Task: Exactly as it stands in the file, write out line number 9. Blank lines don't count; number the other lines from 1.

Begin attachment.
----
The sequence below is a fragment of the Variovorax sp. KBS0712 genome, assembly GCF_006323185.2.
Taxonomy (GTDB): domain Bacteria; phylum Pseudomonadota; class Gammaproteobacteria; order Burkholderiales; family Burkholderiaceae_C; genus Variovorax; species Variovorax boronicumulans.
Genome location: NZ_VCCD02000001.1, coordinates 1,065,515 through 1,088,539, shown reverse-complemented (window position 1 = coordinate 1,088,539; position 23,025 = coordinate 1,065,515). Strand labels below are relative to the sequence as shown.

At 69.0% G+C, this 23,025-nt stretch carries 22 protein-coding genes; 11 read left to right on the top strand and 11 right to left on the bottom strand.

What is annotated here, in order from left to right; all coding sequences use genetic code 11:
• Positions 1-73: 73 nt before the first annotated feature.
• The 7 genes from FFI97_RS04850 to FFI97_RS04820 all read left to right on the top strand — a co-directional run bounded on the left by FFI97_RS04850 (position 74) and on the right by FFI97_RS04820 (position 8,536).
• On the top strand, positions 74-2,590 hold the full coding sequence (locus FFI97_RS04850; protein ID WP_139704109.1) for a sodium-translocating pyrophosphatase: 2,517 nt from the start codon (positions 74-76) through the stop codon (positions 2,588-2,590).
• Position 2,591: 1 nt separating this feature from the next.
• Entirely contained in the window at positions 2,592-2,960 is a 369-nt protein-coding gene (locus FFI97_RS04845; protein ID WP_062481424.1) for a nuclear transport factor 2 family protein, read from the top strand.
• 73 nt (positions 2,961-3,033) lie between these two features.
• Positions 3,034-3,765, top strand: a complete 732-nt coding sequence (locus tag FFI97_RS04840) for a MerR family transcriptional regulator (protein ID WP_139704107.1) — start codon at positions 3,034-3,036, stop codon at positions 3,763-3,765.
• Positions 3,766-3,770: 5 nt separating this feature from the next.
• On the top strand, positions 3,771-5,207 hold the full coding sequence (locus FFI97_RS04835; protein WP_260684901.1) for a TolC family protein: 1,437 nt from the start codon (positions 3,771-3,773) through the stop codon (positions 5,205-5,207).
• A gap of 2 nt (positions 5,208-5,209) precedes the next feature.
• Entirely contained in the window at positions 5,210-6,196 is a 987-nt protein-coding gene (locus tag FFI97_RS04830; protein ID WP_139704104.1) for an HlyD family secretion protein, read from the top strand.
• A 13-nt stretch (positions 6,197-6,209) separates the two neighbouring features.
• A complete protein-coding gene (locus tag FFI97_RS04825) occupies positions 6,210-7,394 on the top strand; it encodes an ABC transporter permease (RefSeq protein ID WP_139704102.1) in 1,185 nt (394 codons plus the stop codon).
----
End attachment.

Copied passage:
• Position 2,591: 1 nt separating this feature from the next.